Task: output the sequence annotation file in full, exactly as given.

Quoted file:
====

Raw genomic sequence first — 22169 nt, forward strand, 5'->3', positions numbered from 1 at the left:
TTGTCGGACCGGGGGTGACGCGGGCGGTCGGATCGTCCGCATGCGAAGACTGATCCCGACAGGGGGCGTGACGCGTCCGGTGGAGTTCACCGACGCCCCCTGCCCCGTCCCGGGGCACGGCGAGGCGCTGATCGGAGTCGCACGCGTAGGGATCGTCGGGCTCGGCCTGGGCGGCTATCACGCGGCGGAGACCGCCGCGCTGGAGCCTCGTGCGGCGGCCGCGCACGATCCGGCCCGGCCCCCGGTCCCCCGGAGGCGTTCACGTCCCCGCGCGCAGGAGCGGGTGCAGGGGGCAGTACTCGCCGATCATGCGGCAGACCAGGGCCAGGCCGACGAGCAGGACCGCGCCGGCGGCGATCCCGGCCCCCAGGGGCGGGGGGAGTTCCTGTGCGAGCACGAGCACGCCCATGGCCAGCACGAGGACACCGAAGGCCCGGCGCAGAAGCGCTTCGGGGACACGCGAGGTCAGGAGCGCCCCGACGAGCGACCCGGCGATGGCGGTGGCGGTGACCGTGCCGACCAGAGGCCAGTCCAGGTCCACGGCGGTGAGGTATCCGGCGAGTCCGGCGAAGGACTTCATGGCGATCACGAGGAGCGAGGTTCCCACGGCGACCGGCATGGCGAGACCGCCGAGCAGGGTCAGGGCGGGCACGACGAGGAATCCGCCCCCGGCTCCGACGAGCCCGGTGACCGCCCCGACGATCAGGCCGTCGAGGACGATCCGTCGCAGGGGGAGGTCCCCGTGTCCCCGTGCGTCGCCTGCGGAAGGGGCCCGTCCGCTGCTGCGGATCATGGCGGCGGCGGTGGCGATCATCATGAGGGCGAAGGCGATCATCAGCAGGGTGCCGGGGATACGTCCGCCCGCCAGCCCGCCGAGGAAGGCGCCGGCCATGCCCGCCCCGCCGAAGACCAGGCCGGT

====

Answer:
Raw genomic sequence first — 22169 nt, forward strand, 5'->3', positions numbered from 1 at the left:
TTGTCGGACCGGGGGTGACGCGGGCGGTCGGATCGTCCGCATGCGAAGACTGATCCCGACAGGGGGCGTGACGCGTCCGGTGGAGTTCACCGACGCCCCCTGCCCCGTCCCGGGGCACGGCGAGGCGCTGATCGGAGTCGCACGCGTAGGGATCGTCGGGCTCGGCCTGGGCGGCTATCACGCGGCGGAGACCGCCGCGCTGGAGCCTCGTGCGGCGGCCGCGCACGATCCGGCCCGGCCCCCGGTCCCCCGGAGGCGTTCACGTCCCCGCGCGCAGGAGCGGGTGCAGGGGGCAGTACTCGCCGATCATGCGGCAGACCAGGGCCAGGCCGACGAGCAGGACCGCGCCGGCGGCGATCCCGGCCCCCAGGGGCGGGGGGAGTTCCTGTGCGAGCACGAGCACGCCCATGGCCAGCACGAGGACACCGAAGGCCCGGCGCAGAAGCGCTTCGGGGACACGCGAGGTCAGGAGCGCCCCGACGAGCGACCCGGCGATGGCGGTGGCGGTGACCGTGCCGACCAGAGGCCAGTCCAGGTCCACGGCGGTGAGGTATCCGGCGAGTCCGGCGAAGGACTTCATGGCGATCACGAGGAGCGAGGTTCCCACGGCGACCGGCATGGCGAGACCGCCGAGCAGGGTCAGGGCGGGCACGACGAGGAATCCGCCCCCGGCTCCGACGAGCCCGGTGACCGCCCCGACGATCAGGCCGTCGAGGACGATCCGTCGCAGGGGGAGGTCCCCGTGTCCCCGTGCGTCGCCTGCGGAAGGGGCCCGTCCGCTGCTGCGGATCATGGCGGCGGCGGTGGCGATCATCATGAGGGCGAAGGCGATCATCAGCAGGGTGCCGGGGATACGTCCGCCCGCCAGCCCGCCGAGGAAGGCGCCGGCCATGCCCGCCCCGCCGAAGACCAGGCCGGT